Lens, is a great club in terms of developing youth but, due to my nature, it would have been too big a club for me. I would not have enjoyed myself there. I saw myself fitting better at Guingamp…

I was 16, I was coming from a small town, I did not know the culture of the highest level. We know that for a footballer what is important is to feel good in your own skin.

You have been made Arsenal captain. What sort of captain are you?

I do not mouth off, that is for sure. I am not a great orator, I do not like long speeches. It is not in my nature. But, for me, that is not the role of the captain. The captain, is a player who must act as an example on the pitch, who needs to bring his teammates onto the right path to win. I try to do what I know to do the best that I can.

Fight on the pitch. Win my duels. Have a good game. Show my teammates that they can count on me. It is my performances and my qualities on the pitch that show my leadership, in inverted commas.

You are a sort of Hugo Lloris-type captain, who does not talk much either?

I do not know (he laughs)… But Hugo, when he has things to say, he says them. Me too. And he, also, is someone who shows his leadership on the pitch. What is for certain is that we get on, we appreciate each other. We are neighbours in Hampstead, and our girls go to school together.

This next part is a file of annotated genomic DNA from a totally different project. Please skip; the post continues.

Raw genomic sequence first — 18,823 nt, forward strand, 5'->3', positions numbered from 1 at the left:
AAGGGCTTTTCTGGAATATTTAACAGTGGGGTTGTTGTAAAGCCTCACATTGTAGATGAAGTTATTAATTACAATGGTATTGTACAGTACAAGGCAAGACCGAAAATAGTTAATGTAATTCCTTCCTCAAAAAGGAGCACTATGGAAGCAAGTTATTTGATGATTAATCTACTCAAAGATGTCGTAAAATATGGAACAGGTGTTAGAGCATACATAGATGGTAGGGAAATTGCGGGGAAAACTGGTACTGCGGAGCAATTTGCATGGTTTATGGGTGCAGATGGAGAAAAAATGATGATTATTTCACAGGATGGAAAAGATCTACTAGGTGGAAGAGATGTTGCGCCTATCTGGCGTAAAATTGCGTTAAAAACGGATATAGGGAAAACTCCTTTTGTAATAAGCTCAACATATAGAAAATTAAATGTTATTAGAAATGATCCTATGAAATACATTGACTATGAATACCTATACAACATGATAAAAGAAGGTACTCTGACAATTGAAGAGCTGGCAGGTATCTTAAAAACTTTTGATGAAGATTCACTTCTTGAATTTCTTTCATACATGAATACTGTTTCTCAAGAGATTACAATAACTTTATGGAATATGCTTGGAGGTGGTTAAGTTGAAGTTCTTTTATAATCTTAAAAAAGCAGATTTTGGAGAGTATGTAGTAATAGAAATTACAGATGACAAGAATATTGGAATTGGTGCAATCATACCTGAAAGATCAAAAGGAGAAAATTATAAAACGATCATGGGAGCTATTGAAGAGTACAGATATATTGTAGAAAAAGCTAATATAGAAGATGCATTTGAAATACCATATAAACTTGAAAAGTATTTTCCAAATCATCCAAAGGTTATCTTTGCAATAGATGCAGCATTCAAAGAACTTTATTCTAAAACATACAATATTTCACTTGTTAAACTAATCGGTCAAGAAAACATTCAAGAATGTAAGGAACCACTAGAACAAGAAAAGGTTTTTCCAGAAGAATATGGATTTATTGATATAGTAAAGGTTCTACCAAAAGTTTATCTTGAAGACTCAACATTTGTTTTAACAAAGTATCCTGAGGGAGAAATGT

You have been at Arsenal for 10 years now. To move, go from Tulle to Paris, like François Hollande, would that be possible for you?

Oh no, I will never live in Paris. Nor will I play there! I will finish my career in England or at my old club, at Lorient. I do not see myself in Paris. In terms of the PSG-OM rivalry, because I was a Marseille fan as a kid, but also because I would prefer to live in London than Paris.

I love London. I remember that when I arrived I was 24. I had never lived in a big town, it was a big step into the unknown and a radical change. But, today, I feel good. My family is happy. People are calmer than in Paris, there is respect. I have everything to be able to enjoy myself as a footballer and I do not know if I would find that anywhere else.